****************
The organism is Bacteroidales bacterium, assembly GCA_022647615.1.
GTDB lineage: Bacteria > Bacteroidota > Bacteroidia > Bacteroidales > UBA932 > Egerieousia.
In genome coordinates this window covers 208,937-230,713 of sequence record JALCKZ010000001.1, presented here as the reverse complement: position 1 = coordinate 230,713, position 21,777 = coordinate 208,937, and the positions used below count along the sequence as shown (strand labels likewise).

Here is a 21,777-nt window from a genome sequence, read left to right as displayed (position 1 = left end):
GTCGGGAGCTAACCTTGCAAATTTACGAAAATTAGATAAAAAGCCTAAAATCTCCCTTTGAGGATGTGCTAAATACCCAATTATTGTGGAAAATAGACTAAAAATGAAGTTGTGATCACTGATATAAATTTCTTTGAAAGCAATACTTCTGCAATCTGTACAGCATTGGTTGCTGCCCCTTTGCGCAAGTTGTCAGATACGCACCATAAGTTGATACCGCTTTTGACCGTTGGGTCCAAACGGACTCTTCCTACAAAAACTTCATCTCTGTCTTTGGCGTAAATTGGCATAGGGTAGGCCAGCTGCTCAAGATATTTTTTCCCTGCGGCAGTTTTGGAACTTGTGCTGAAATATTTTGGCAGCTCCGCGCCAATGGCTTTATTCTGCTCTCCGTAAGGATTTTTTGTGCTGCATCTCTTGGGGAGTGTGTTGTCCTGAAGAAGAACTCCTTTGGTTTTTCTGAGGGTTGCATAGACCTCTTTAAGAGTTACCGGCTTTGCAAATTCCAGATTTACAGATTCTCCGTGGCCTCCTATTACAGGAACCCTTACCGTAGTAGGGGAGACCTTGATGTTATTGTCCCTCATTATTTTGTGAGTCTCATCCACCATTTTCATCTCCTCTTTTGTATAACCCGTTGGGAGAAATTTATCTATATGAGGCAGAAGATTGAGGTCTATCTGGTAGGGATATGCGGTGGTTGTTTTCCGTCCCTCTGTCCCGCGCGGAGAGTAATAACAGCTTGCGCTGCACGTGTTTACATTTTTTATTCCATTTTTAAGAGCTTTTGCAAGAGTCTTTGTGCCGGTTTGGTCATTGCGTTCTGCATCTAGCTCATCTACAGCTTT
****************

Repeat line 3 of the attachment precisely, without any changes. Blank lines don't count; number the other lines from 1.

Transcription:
In genome coordinates this window covers 208,937-230,713 of sequence record JALCKZ010000001.1, presented here as the reverse complement: position 1 = coordinate 230,713, position 21,777 = coordinate 208,937, and the positions used below count along the sequence as shown (strand labels likewise).